Botanical fantasy? Or Shoe Fetish?
March 9th, 2009
I spent a few days last week at the spectacular Philadelphia Flower Show. It was my second time traveling to this Grand Dame of indoor flower shows to give a garden talk. When I first presented there in 2006, I was blown away by the over-the-top displays and ambitious floral designs. This year’s theme, “Bella Italia,” inspired show designers to highlight Italian- and Mediterranean-themed gardens.
With my roommate, Mary-Kate Mackey, I managed to squeeze in lots of adventures in my 36 hours on Pennsylvania soil (I spent more time trying to fly there and back than I was actually on the ground, due to a doozy of an East Coast snow storm that stranded me in Dallas overnight and then marooned me for five hours in Milwaukee). Unfortunately, I missed seeing all of my fellow Garden Writer members because I was sitting in the Milwaukee Airport at the exact time the regional meeting took place. Oh well.
But – finally – when down to my last option of continuing eastward or returning home to LA, I grabbed a seat on the only flight to Philly that day. I arrived late last Monday and met up with Mary-Kate, who was in town to teach a one-day writing class for Garden Writers, and to see the show.
After my lecture on Tuesday afternoon, we strolled out to the show. With M-K as my tour guide (all-knowing, she had been there for several days, including hours spent behind-the-scenes during show set-up). We meandered through “Bella Italia” – kind of like taking a cross-country floral tour – all in a single day.
With gardens devoted to Italy’s major tourist regions, there was lots to admire. But the most surprising and artistic of them all celebrated Milan. Milan is the fashion capital of Italy. The American Institute of Floral Designers (AFID) created a floral fashion show of sorts. Spectacular stuff!
Against a stark white backdrop of mannequins and props, the designers displyaed imaginative shoes, handbags, hats, jewelry and garments . . . made out of petals, leaves, pods, buds, stems, needles and more. In every hue and texture of flower and foliage. Oh, so beautiful. M-K likened the technique of layering and gluing individual petals and plant parts (to create fields of color) to a small-scale version of Pasadena Rose Bowl Parade’s float production. It is a good explanation of the way these inventive designers rendered fashion “in bloom.”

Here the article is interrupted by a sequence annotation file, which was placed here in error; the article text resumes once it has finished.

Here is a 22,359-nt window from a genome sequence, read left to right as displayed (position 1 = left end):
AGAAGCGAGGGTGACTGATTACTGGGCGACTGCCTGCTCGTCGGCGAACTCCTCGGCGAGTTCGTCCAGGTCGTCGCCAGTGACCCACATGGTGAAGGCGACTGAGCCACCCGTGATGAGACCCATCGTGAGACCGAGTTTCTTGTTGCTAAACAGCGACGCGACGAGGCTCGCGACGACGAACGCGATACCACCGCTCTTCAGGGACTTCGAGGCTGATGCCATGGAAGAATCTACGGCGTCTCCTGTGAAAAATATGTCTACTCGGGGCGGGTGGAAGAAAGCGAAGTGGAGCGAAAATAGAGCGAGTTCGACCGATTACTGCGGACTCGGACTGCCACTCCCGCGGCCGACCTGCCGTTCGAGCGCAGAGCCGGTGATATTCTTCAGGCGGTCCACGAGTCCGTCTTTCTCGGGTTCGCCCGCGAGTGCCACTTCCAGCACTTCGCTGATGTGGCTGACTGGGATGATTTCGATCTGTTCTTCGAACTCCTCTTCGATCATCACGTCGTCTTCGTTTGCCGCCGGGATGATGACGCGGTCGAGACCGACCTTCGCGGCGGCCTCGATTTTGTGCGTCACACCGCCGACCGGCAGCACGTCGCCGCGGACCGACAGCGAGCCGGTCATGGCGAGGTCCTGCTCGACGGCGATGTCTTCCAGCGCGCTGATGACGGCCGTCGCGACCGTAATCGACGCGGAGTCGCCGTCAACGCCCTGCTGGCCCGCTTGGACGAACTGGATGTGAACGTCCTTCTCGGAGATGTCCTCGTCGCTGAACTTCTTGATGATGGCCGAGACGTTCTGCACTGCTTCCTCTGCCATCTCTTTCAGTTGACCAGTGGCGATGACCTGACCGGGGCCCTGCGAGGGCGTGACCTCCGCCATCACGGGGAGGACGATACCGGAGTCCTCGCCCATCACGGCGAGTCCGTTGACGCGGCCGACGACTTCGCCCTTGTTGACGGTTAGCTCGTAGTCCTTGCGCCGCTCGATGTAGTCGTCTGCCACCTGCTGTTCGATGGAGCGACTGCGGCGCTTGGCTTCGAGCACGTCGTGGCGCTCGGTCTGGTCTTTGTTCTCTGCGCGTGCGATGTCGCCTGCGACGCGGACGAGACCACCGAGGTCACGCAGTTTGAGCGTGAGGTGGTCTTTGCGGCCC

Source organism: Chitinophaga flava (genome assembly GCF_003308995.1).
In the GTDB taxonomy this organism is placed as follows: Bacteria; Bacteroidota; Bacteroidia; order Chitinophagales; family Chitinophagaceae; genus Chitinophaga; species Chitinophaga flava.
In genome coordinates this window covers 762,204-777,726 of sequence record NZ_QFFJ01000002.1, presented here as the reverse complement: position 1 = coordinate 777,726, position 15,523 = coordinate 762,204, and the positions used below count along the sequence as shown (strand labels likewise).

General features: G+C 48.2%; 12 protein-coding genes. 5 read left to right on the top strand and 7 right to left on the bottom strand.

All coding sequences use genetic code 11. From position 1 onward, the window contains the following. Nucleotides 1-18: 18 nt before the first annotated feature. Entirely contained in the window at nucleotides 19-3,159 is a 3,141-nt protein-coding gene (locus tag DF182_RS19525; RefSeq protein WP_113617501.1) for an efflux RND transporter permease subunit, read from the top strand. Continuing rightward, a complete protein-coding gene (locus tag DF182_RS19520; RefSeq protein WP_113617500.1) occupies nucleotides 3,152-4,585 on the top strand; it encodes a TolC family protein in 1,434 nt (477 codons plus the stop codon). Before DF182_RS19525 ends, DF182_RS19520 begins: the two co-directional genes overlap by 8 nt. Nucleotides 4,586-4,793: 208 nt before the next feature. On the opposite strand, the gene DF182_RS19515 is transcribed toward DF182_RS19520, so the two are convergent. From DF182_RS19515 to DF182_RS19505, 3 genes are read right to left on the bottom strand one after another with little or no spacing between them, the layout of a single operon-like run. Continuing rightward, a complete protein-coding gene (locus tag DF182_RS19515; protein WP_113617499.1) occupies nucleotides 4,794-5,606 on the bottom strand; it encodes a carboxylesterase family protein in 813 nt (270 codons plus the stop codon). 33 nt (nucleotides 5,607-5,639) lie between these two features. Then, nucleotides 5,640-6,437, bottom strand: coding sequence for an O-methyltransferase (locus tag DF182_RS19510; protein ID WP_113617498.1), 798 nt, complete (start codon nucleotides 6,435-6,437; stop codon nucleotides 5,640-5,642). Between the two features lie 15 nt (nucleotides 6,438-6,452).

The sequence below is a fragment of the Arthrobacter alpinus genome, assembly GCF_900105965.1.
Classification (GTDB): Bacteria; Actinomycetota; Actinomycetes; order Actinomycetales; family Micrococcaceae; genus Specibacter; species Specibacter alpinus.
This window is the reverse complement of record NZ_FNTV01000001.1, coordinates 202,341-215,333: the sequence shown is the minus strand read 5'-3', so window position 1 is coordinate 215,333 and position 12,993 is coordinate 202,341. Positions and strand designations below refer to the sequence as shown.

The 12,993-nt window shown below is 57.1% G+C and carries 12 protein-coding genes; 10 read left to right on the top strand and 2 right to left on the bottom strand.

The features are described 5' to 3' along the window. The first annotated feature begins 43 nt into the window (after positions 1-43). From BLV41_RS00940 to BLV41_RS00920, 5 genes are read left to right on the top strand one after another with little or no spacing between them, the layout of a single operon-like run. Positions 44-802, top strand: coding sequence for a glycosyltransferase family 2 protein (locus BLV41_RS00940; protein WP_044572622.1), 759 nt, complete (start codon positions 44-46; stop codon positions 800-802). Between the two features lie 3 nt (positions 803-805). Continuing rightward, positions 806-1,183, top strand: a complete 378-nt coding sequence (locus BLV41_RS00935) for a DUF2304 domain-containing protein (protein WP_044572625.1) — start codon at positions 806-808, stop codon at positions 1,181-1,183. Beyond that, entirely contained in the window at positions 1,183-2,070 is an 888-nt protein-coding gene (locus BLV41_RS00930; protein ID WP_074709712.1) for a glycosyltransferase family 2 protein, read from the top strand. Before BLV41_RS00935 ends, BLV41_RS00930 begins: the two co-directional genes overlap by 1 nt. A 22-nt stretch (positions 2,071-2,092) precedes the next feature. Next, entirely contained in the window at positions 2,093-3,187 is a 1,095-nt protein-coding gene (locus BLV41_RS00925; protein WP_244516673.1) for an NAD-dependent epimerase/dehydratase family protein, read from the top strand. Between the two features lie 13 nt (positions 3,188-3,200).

More inspiring than the dresses, though, was the footwear. People were standing three- and four-bodies deep to gaze at and try to capture photographs of these dainty delicacies for the toes.
What is it about shoes? We asked each other this question as we, too, tried to get close and peer at the high heels, strappy sandals, little ballet flats, avant-garde boots, and more.
Are shoes magical, like Cinderella’s glass slippers? Or do they just seduce us with those sensual shapes? I know from experience that a gorgeous pair of shoes (comfortable ones would be nice, too) gives many women a feeling of power and confidence.
Shoes in the garden never fail to charm and delight. Think of those people who love to plant hen-and-chicks in old work boots.
I love my wacky garden shoes, also known as “Steel Heels.” I discovered them when I lectured at the Boise Flower Show in 2006.
Cut from steel and welded with fanciful heels and swirly toes, these artful shoes were made by Micki Shampang-Voorhies and her husband Gary Voorhies. I love that these perfect Size 8’s are weathered over time to reveal a rusty patina.
These shoes make me smile every time I see them in the garden.
The artists, whose Blue River, Oregon, studio is called Custom Copper & Iron, turn everyday scrap metal and rusted tools into fashionista-worthy shoes.
Castoff springs, drill bits, bolts and even a handle of a garden faucet create the heels of each artistic stiletto. Tuck a few sedums into the toe or heel and I’ve started my own shoe wardrobe in the garden:
Enjoy this garden gallery of shoes and other fashions for your visual delight: